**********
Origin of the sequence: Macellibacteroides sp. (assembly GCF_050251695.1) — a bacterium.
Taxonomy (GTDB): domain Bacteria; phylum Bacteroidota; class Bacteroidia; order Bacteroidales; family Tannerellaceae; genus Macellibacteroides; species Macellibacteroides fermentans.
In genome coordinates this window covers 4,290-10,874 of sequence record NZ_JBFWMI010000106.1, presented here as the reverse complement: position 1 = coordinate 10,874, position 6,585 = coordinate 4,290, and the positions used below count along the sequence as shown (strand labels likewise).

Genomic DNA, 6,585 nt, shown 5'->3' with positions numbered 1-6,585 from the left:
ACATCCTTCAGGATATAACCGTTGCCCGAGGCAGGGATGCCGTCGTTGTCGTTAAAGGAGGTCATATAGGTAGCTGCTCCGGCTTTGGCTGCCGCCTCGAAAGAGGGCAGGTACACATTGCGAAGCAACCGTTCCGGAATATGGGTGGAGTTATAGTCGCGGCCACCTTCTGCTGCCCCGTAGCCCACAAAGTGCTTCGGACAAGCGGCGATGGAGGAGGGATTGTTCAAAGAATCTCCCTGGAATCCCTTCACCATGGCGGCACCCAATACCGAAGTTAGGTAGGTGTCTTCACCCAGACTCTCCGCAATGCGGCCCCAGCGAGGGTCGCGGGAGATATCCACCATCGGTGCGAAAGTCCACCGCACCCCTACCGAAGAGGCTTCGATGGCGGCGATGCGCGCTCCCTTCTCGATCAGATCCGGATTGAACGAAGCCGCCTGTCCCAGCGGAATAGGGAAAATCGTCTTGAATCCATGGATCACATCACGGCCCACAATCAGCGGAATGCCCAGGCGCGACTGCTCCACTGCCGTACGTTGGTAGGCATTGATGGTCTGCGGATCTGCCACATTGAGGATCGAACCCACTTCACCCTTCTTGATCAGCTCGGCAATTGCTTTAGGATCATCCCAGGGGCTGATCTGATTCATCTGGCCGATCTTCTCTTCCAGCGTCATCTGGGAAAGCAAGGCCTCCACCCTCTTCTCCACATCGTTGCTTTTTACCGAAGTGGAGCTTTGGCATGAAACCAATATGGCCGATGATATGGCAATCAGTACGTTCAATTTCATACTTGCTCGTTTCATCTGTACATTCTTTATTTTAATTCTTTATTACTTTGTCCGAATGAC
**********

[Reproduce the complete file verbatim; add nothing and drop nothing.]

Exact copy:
Origin of the sequence: Macellibacteroides sp. (assembly GCF_050251695.1) — a bacterium.
Taxonomy (GTDB): domain Bacteria; phylum Bacteroidota; class Bacteroidia; order Bacteroidales; family Tannerellaceae; genus Macellibacteroides; species Macellibacteroides fermentans.
In genome coordinates this window covers 4,290-10,874 of sequence record NZ_JBFWMI010000106.1, presented here as the reverse complement: position 1 = coordinate 10,874, position 6,585 = coordinate 4,290, and the positions used below count along the sequence as shown (strand labels likewise).

Genomic DNA, 6,585 nt, shown 5'->3' with positions numbered 1-6,585 from the left:
ACATCCTTCAGGATATAACCGTTGCCCGAGGCAGGGATGCCGTCGTTGTCGTTAAAGGAGGTCATATAGGTAGCTGCTCCGGCTTTGGCTGCCGCCTCGAAAGAGGGCAGGTACACATTGCGAAGCAACCGTTCCGGAATATGGGTGGAGTTATAGTCGCGGCCACCTTCTGCTGCCCCGTAGCCCACAAAGTGCTTCGGACAAGCGGCGATGGAGGAGGGATTGTTCAAAGAATCTCCCTGGAATCCCTTCACCATGGCGGCACCCAATACCGAAGTTAGGTAGGTGTCTTCACCCAGACTCTCCGCAATGCGGCCCCAGCGAGGGTCGCGGGAGATATCCACCATCGGTGCGAAAGTCCACCGCACCCCTACCGAAGAGGCTTCGATGGCGGCGATGCGCGCTCCCTTCTCGATCAGATCCGGATTGAACGAAGCCGCCTGTCCCAGCGGAATAGGGAAAATCGTCTTGAATCCATGGATCACATCACGGCCCACAATCAGCGGAATGCCCAGGCGCGACTGCTCCACTGCCGTACGTTGGTAGGCATTGATGGTCTGCGGATCTGCCACATTGAGGATCGAACCCACTTCACCCTTCTTGATCAGCTCGGCAATTGCTTTAGGATCATCCCAGGGGCTGATCTGATTCATCTGGCCGATCTTCTCTTCCAGCGTCATCTGGGAAAGCAAGGCCTCCACCCTCTTCTCCACATCGTTGCTTTTTACCGAAGTGGAGCTTTGGCATGAAACCAATATGGCCGATGATATGGCAATCAGTACGTTCAATTTCATACTTGCTCGTTTCATCTGTACATTCTTTATTTTAATTCTTTATTACTTTGTCCGAATGAC